Chapter Eight: Dead of Night

This is nice chapter with no Gondalling whatsoever. Nicola wakes up in the middle of the night, convinced a burglar is prowling around downstairs. She bravely goes downstairs in her dressing-gown and grabs a poker (“Better not wake anyone until she was sure, because though she was sure, she’d look an awful fool” if it didn’t turn out to be a burglar). And it’s not a burglar – it’s Rowan with two newborn lambs nearly dead from cold. While they’re waiting for the lambs to revive, they have a good chat about Nicola’s life plans. Rowan suggests Nicola could train to be a vet (“you like animals and you’re not nervous of them and you handle them well”) and then she could come back to Trennels to look after their animals.

Nicola is not very enthusiastic about the living at Trennels bit and gets Rowan to admit that her new life as a farmer is pretty dull. Nicola says she sees that it might help if Nicola came back to keep Rowan company, but Rowan knocks that idea on the head at once:

“In twenty years we’d be Two Terrible Tweedy Types known far and wide as The Queer Miss Marlows.”

Yes, they would. Not that there’s anything wrong with that. Antonia Forest must have been reading a lot of Mary Renault.

What Nicola really wants to do is:

“…joining the Wrens for a bit if I could be sure I’d be posted to Malta or Gib or somewhere sensible. And then I’d like to work my way around the world doing all sorts of different jobs, like people do. And if I could find anywhere no one had been yet I’d like to go there and be the first person, ever.”

That all sounds perfectly reasonable to me, apart from the explorer bit, and Rowan agrees, as long as Nicola doesn’t mind being poor, which she doesn’t.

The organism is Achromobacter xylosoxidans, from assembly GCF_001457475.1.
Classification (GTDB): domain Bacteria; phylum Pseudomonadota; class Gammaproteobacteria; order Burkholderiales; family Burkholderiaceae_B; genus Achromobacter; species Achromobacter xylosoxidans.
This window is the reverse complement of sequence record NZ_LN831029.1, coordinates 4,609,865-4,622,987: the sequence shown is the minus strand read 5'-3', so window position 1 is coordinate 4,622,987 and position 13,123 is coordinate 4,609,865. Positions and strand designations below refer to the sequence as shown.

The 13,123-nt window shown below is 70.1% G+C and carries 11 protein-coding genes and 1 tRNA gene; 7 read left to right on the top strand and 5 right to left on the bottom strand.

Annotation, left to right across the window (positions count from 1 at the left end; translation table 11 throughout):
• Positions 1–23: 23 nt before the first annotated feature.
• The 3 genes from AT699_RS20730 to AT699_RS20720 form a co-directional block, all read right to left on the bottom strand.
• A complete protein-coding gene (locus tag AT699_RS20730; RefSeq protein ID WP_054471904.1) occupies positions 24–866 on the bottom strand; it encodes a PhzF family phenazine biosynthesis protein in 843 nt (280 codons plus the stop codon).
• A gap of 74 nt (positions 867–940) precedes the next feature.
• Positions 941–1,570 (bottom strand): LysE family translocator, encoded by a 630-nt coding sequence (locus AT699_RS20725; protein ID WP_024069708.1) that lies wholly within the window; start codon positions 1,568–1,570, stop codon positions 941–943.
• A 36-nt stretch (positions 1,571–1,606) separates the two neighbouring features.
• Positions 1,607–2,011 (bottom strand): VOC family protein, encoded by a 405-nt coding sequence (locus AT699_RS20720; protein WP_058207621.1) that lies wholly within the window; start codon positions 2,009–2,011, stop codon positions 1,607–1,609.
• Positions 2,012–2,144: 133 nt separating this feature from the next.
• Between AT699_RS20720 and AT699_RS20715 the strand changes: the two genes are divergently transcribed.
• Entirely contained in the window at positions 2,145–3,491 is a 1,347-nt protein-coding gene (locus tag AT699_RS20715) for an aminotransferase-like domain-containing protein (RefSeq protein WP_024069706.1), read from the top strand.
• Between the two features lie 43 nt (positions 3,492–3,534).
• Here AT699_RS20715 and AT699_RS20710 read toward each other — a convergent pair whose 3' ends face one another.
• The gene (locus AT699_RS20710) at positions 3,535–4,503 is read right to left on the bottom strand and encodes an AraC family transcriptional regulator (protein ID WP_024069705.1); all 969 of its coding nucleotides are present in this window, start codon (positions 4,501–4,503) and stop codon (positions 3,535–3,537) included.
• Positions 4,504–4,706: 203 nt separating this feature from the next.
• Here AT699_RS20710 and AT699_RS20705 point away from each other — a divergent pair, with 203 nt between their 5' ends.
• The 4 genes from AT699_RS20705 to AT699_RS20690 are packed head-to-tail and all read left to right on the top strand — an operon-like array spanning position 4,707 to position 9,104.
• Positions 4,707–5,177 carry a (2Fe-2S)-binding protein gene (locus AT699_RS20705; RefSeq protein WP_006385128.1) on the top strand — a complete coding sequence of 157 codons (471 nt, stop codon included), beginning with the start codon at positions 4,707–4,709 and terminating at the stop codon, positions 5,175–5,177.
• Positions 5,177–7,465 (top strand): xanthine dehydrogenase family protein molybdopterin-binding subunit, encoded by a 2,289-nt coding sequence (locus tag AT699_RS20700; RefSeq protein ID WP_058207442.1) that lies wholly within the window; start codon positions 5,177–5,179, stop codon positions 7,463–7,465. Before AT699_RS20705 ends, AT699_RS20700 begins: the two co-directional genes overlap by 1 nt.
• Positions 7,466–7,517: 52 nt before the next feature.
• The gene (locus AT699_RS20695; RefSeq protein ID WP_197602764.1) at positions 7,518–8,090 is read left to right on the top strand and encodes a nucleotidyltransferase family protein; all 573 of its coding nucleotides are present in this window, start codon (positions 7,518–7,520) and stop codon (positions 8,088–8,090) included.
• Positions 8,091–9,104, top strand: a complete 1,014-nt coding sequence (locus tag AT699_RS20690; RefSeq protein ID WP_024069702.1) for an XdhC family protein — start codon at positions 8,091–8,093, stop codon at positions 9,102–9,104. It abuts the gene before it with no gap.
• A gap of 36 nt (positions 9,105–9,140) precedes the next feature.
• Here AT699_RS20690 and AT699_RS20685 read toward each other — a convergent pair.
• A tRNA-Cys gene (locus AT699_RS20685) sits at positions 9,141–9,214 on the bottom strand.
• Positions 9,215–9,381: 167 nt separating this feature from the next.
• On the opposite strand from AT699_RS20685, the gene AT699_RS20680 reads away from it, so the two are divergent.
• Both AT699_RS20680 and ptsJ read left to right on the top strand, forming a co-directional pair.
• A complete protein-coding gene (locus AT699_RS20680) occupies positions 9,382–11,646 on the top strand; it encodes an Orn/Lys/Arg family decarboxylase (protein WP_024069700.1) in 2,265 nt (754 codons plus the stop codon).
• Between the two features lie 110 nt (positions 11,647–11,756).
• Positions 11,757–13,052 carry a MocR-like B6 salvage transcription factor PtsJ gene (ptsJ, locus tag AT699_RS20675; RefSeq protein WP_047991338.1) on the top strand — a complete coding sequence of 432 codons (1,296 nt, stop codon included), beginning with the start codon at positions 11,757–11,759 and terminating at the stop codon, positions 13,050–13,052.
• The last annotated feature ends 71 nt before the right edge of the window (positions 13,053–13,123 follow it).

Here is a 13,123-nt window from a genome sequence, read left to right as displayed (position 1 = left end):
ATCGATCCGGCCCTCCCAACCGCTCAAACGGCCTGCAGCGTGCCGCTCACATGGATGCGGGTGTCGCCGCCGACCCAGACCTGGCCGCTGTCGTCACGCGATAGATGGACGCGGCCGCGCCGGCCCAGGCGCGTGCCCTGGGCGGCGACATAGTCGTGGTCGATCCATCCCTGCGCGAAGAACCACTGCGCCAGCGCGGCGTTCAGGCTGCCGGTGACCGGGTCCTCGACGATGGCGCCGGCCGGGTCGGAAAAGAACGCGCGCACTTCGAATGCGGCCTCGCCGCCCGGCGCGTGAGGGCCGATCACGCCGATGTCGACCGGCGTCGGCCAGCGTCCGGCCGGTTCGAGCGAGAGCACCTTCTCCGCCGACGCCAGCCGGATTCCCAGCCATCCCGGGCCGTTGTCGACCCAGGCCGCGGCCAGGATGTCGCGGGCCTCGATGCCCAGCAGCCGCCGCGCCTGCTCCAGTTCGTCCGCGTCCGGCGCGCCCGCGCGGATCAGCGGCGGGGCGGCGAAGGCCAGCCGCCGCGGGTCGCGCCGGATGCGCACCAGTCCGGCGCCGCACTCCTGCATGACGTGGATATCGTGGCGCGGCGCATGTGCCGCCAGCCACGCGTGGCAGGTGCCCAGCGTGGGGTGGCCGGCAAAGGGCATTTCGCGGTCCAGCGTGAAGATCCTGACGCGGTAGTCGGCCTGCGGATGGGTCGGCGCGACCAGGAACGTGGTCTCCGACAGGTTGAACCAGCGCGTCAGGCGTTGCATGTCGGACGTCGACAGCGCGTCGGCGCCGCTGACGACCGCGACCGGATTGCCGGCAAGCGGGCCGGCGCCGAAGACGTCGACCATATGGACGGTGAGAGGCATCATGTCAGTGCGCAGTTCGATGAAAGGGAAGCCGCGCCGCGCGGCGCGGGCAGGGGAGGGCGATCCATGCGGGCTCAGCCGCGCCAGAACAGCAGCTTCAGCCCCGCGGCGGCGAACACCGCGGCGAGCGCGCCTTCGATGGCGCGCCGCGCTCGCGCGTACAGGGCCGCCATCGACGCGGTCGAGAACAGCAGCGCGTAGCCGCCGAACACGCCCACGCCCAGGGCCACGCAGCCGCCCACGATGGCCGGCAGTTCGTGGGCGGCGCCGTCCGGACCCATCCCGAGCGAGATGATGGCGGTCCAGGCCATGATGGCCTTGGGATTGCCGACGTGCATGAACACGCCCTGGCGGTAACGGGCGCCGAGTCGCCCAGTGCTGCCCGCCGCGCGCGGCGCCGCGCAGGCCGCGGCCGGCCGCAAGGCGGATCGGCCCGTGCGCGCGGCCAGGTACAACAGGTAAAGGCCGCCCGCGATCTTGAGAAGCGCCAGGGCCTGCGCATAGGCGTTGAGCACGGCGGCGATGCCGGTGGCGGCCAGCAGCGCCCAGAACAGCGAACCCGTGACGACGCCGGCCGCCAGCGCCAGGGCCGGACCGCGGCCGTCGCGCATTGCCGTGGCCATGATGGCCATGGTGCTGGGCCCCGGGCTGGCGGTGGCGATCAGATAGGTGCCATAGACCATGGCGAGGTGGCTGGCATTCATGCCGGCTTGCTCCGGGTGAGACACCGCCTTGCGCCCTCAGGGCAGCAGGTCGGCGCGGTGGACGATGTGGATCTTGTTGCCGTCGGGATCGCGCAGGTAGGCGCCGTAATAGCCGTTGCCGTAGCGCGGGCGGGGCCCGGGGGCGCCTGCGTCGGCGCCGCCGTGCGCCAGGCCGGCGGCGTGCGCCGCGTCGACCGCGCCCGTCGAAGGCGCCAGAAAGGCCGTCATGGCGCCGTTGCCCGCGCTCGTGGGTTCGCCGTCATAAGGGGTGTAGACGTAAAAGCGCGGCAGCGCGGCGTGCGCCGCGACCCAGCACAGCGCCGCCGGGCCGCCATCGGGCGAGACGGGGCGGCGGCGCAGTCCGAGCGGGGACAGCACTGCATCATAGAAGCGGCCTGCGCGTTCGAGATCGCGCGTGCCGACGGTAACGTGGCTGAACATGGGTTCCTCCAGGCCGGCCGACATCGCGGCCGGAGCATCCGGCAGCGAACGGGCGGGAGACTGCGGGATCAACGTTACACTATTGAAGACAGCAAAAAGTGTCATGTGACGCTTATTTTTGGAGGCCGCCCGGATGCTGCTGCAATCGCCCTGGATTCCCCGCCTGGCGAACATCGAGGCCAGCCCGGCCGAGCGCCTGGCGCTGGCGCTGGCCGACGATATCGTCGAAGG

Then, hooray, the lambs come back to life (I don’t want any more animals dying in this book, thanks very much) and Rowan takes them back to their mother and Nicola tidies up the kitchen and falls asleep there.

Next, Chapter Nine: The Twelfth Day of Christmas

6 thoughts on “‘Peter’s Room’, Part Four”

  1. Patrick probably has the most experience of pain out of all of them, what with the cliff fall and the long recovery. He’s also got his martyr forbear who was hung, drawn and quartered, and from a young age he’s been obsessed with the priest-hole and penal times and martyrdom. He must have been brooding on the idea of torture and how he would stand up to it, long before the Gondal.

    1. Yes, you’re right. I’d forgotten about his obsession with his Catholic ancestors being persecuted. I don’t remember the hung, drawn and quartered detail, though – is that in a later book? There are thousands of Catholic saints with gory martyrdoms, aren’t there, so no wonder he’s spent time pondering how he’d react if he’d lived then and his faith had been tested.

      1. In EOT he tells Nicola he had an ancestor at Tyburn; the description of his death is in the historical book The Players And The Rebels.

  2. Sprog — sob. I hate it when Sprog dies. But it’s such a beautifully written scene.

    The slave trade is a terrible throwaway remark. But I agree, I don’t think the Marlows would agonise over it particularly. They’d probably be more upset if an ancestor was involved in live sheep exports.

    The chapter where Rowan and Nicola have a midnight chat over the lambs is one of my faves. Rowan seems to be sixteen going on about thirty! I can’t imagine my sixteen year old offering such wise advice!

    As an anxious teen, the distinctions between courage and fearlessness gave me much food for thought. It’s a central theme in Forest, isn’t it, all the different varieties of fear and bravery. Lawrie is always mocked for her wussiness, but in some ways she seems mentally healthier than say, Peter, who is always repressing it and putting himself and others in danger as a consequence.